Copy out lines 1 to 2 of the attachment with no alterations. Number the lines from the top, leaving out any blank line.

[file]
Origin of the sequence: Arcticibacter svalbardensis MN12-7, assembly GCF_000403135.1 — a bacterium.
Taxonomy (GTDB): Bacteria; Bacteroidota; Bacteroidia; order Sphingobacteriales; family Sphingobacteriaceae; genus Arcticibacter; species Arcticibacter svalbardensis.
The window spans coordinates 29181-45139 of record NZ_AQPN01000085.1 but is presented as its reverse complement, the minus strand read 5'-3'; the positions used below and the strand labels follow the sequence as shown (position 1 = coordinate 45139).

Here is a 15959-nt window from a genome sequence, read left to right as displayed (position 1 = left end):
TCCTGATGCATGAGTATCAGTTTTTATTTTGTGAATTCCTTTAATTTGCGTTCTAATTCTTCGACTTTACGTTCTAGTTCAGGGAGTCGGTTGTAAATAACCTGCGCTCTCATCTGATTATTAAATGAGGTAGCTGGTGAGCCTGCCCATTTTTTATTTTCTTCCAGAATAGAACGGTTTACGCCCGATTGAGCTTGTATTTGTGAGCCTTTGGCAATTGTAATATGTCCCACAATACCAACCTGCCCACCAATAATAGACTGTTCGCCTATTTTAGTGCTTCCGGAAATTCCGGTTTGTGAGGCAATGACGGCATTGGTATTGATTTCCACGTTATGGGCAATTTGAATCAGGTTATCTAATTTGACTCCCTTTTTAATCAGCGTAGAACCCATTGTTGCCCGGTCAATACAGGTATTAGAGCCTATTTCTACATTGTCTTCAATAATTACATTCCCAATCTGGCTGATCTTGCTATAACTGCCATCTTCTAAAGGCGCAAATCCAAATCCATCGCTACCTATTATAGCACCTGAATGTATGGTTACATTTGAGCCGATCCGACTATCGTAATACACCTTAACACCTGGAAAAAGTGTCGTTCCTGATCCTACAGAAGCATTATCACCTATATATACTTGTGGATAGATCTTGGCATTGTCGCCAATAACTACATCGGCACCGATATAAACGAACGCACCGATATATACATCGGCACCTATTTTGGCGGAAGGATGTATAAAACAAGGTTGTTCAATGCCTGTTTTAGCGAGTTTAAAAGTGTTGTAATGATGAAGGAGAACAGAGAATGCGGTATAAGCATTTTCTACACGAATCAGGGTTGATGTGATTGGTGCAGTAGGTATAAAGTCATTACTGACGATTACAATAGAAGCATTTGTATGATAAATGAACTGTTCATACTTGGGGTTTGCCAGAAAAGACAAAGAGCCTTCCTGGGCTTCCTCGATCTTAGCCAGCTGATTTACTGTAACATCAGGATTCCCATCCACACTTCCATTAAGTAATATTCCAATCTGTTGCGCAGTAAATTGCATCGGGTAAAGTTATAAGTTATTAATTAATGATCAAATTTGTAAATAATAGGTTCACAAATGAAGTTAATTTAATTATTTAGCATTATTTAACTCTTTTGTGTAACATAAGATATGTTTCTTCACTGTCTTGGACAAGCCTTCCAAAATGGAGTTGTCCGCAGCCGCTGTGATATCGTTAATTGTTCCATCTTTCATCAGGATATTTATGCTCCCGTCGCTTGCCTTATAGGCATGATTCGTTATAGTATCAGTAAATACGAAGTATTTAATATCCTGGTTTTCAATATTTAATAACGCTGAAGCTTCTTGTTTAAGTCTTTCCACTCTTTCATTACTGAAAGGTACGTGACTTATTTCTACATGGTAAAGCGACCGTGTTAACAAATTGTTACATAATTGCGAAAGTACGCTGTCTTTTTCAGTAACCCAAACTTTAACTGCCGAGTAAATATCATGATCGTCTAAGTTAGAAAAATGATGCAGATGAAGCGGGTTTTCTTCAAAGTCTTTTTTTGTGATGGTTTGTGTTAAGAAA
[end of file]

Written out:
Origin of the sequence: Arcticibacter svalbardensis MN12-7, assembly GCF_000403135.1 — a bacterium.
Taxonomy (GTDB): Bacteria; Bacteroidota; Bacteroidia; order Sphingobacteriales; family Sphingobacteriaceae; genus Arcticibacter; species Arcticibacter svalbardensis.